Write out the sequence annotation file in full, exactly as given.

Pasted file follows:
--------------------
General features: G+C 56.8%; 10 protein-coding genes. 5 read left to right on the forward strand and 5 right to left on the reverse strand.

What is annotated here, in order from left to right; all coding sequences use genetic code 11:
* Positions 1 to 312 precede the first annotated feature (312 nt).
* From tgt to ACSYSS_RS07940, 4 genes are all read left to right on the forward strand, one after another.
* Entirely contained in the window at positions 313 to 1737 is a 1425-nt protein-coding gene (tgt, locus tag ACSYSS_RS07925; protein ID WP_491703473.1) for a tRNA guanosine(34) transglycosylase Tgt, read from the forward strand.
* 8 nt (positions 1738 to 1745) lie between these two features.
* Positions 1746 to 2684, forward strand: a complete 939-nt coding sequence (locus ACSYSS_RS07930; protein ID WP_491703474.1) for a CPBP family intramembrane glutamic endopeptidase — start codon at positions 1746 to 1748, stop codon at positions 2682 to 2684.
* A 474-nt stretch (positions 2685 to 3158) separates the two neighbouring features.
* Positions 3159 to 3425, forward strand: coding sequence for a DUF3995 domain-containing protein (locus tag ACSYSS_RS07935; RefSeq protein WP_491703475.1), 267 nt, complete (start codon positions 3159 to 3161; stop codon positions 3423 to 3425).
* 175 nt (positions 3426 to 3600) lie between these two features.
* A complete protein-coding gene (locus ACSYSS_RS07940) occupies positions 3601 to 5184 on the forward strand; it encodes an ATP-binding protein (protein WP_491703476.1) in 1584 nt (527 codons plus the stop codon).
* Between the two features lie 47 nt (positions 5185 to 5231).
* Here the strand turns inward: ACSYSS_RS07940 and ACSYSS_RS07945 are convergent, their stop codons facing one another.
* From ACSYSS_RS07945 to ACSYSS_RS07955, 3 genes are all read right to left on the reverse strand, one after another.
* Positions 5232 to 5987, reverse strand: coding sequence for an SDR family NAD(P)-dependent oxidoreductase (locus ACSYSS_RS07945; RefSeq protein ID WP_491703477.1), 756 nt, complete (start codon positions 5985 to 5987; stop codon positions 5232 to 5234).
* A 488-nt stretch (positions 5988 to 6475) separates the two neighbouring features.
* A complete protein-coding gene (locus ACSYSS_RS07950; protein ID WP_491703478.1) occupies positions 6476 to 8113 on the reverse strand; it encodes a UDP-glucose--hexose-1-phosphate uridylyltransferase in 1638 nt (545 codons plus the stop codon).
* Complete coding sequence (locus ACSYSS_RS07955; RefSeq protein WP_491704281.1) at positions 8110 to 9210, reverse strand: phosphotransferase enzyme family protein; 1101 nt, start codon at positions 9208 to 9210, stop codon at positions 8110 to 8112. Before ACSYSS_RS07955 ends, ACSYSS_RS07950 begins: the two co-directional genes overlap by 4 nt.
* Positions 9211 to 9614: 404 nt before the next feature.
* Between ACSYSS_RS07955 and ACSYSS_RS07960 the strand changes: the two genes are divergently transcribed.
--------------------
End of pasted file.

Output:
General features: G+C 56.8%; 10 protein-coding genes. 5 read left to right on the forward strand and 5 right to left on the reverse strand.

What is annotated here, in order from left to right; all coding sequences use genetic code 11:
* Positions 1 to 312 precede the first annotated feature (312 nt).
* From tgt to ACSYSS_RS07940, 4 genes are all read left to right on the forward strand, one after another.
* Entirely contained in the window at positions 313 to 1737 is a 1425-nt protein-coding gene (tgt, locus tag ACSYSS_RS07925; protein ID WP_491703473.1) for a tRNA guanosine(34) transglycosylase Tgt, read from the forward strand.
* 8 nt (positions 1738 to 1745) lie between these two features.
* Positions 1746 to 2684, forward strand: a complete 939-nt coding sequence (locus ACSYSS_RS07930; protein ID WP_491703474.1) for a CPBP family intramembrane glutamic endopeptidase — start codon at positions 1746 to 1748, stop codon at positions 2682 to 2684.
* A 474-nt stretch (positions 2685 to 3158) separates the two neighbouring features.
* Positions 3159 to 3425, forward strand: coding sequence for a DUF3995 domain-containing protein (locus tag ACSYSS_RS07935; RefSeq protein WP_491703475.1), 267 nt, complete (start codon positions 3159 to 3161; stop codon positions 3423 to 3425).
* 175 nt (positions 3426 to 3600) lie between these two features.
* A complete protein-coding gene (locus ACSYSS_RS07940) occupies positions 3601 to 5184 on the forward strand; it encodes an ATP-binding protein (protein WP_491703476.1) in 1584 nt (527 codons plus the stop codon).
* Between the two features lie 47 nt (positions 5185 to 5231).
* Here the strand turns inward: ACSYSS_RS07940 and ACSYSS_RS07945 are convergent, their stop codons facing one another.
* From ACSYSS_RS07945 to ACSYSS_RS07955, 3 genes are all read right to left on the reverse strand, one after another.
* Positions 5232 to 5987, reverse strand: coding sequence for an SDR family NAD(P)-dependent oxidoreductase (locus ACSYSS_RS07945; RefSeq protein ID WP_491703477.1), 756 nt, complete (start codon positions 5985 to 5987; stop codon positions 5232 to 5234).
* A 488-nt stretch (positions 5988 to 6475) separates the two neighbouring features.
* A complete protein-coding gene (locus ACSYSS_RS07950; protein ID WP_491703478.1) occupies positions 6476 to 8113 on the reverse strand; it encodes a UDP-glucose--hexose-1-phosphate uridylyltransferase in 1638 nt (545 codons plus the stop codon).
* Complete coding sequence (locus ACSYSS_RS07955; RefSeq protein WP_491704281.1) at positions 8110 to 9210, reverse strand: phosphotransferase enzyme family protein; 1101 nt, start codon at positions 9208 to 9210, stop codon at positions 8110 to 8112. Before ACSYSS_RS07955 ends, ACSYSS_RS07950 begins: the two co-directional genes overlap by 4 nt.
* Positions 9211 to 9614: 404 nt before the next feature.
* Between ACSYSS_RS07955 and ACSYSS_RS07960 the strand changes: the two genes are divergently transcribed.